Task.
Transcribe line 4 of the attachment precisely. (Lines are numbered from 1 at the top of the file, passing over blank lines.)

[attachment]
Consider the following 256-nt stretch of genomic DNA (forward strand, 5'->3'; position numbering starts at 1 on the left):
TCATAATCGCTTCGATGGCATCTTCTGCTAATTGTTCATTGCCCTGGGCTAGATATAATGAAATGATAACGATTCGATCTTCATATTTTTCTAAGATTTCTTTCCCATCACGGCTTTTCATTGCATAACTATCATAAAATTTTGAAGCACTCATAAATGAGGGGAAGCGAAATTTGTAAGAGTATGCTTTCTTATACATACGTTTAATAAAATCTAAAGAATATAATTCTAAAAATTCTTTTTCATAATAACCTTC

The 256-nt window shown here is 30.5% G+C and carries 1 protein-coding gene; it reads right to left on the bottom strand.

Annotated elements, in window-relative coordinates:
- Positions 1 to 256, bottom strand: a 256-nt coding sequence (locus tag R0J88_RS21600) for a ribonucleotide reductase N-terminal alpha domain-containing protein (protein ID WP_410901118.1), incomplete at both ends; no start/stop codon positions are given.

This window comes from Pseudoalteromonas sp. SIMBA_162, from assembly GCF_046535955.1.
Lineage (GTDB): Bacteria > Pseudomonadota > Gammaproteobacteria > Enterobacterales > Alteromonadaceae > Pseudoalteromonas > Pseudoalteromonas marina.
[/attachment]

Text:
Annotated elements, in window-relative coordinates: